Dr. Nikolai Vakhtin, Professor at the Department of Anthropology in the EUSP delivered a lecture on the Arctic Studies at Saint Petersburg, their origins, development and perspectives. When did the Arctic Social Studies occur in St. Petersburg and why exactly there? How do these studies look like today? Some used to think of Arctic Studies as the study of indigenous people who inhabit the Far North of our planet. As opposed to this common view it needs to be clarified that the Arctic Social Sciences primarily focus on the people living in the Arctic regions regardless of their belonging to indigenous communities. Secondly, Arctic Studies are not exclusively about learning languages, ethnography, folklore, archeology, some relics of the past. This discipline aims at grasping not antic traits of these societies, but their modern ways of life in all their aspects.
The Arctic Social Sciences appeared in St. Petersburg at the turn of the 19th and 20th centuries, and have undergone lots of upturns and downturns. A crucial role in the development of this discipline played the Jesup North Pacific Expedition (1897-1903) headed by Franz Boas.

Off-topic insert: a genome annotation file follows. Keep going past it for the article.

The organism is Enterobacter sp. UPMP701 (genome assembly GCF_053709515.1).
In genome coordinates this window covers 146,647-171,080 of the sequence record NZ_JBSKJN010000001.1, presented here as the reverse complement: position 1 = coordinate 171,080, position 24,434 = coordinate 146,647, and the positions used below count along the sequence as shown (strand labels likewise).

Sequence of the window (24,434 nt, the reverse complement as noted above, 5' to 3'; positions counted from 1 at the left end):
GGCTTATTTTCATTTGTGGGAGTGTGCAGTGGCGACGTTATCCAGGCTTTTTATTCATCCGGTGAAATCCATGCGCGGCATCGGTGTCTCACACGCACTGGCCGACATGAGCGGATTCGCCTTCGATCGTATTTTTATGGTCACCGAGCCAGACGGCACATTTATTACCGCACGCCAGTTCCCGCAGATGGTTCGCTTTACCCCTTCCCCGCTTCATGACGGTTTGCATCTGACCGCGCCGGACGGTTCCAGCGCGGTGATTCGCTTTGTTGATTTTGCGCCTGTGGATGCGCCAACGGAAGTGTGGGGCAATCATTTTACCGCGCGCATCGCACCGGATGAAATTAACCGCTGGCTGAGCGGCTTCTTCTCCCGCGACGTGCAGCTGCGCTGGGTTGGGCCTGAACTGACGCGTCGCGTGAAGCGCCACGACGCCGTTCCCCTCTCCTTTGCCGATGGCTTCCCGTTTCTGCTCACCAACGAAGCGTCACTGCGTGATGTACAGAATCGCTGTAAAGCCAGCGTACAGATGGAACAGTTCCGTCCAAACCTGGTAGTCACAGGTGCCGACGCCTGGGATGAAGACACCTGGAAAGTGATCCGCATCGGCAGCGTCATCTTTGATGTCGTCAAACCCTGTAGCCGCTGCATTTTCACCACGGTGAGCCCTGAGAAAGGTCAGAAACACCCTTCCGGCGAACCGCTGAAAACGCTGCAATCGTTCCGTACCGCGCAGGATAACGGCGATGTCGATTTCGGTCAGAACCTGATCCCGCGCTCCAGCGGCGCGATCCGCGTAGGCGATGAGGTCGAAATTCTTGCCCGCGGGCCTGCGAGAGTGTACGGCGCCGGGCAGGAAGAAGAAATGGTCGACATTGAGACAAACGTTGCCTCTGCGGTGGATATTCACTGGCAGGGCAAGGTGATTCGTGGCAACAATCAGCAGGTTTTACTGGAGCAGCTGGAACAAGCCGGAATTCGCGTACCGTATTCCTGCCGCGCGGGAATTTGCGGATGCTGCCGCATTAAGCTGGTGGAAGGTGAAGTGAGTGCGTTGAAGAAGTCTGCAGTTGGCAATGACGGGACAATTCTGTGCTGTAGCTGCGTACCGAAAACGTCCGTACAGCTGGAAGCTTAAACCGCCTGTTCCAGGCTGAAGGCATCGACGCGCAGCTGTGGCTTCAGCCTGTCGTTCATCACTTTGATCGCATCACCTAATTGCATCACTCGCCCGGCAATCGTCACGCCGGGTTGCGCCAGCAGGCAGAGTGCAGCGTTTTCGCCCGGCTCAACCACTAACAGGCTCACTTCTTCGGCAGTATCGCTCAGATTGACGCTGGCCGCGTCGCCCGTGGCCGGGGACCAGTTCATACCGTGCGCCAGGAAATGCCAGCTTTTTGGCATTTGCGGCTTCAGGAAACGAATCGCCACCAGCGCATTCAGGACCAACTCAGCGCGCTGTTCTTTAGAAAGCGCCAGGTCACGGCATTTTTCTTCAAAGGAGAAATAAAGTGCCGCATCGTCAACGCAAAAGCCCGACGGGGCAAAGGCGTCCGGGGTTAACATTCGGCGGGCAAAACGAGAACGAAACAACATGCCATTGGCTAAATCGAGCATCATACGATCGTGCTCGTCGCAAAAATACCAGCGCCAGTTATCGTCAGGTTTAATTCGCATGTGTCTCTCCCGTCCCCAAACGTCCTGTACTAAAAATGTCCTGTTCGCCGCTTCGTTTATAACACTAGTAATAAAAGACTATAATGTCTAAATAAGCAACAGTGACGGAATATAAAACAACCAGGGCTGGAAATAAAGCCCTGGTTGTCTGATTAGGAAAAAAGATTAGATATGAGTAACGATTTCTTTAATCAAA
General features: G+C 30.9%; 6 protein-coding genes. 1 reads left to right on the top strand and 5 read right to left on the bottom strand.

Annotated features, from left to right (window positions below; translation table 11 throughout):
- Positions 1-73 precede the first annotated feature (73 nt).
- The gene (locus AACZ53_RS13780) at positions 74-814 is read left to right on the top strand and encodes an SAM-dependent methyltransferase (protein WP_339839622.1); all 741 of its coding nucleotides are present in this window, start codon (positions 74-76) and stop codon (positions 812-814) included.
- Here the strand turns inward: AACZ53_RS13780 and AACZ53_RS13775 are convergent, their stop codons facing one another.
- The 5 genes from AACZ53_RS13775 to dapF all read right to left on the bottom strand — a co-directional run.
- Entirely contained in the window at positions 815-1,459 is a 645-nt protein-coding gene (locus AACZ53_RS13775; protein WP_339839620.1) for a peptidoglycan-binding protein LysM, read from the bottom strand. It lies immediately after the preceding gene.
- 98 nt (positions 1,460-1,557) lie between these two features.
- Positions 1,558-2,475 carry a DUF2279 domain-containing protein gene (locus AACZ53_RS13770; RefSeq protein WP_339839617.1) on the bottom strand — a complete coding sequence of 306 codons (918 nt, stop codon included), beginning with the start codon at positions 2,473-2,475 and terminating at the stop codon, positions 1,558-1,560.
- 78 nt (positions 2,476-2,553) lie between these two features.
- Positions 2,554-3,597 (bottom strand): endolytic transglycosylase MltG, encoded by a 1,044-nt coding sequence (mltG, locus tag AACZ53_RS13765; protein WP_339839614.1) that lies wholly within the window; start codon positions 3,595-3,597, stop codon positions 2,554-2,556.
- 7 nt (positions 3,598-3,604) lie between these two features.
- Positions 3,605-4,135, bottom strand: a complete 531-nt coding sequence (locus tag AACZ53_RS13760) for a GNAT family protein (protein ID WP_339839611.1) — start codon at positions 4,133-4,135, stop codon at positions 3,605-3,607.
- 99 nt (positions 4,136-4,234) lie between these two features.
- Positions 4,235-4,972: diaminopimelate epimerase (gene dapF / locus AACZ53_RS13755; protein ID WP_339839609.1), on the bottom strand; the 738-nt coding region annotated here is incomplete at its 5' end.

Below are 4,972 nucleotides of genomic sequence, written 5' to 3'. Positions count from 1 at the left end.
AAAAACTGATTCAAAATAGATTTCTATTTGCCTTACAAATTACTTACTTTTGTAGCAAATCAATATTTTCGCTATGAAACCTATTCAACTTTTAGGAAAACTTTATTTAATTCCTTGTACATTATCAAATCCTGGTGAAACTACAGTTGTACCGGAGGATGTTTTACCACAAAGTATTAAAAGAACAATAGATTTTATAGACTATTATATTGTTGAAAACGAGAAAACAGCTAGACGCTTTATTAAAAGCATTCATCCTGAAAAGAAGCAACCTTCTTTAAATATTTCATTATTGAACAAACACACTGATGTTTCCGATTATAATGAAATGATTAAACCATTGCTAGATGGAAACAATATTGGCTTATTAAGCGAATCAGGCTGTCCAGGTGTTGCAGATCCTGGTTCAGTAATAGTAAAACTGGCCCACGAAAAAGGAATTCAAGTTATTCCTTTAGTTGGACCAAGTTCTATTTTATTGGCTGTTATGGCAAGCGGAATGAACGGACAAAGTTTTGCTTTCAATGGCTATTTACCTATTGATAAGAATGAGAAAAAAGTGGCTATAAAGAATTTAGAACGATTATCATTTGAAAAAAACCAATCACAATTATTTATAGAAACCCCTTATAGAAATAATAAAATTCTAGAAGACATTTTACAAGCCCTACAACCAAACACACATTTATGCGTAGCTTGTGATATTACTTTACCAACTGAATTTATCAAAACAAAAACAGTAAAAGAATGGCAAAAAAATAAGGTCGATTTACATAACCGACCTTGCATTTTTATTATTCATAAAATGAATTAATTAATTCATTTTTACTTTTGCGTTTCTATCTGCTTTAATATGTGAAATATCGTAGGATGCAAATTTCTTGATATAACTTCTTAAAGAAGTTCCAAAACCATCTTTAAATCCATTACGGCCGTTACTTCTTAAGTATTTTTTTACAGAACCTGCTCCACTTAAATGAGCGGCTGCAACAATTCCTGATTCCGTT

At the beginning of the 20th century two prominent participants of the Jesup North Pacific Expedition –Waldemar Bogoraz and Lev Shteirnberg–founded the Arctic Studies education in Saint Petersburg. They managed to prepare the whole generation of scholars. However the isolation from the world science in the 1930-1980s coupled with an ideological pressure upon scientists led to the huge gap and divergence between the national school and world Arctic Studies. Today we again observe a new convergence and the formation of several schools.
Nikolai Vakhtin became interested in linguistics at the Leningrad State University, after graduation he was admitted as a postgraduate student to the Institute of linguistics, Department of Eskimo-Aleut languages. He is an author of Native Peoples of the Russian Far North as several article in Russian and international peer-reviewed journals. From 1996 he was a rector of the European University at Saint Petersburg.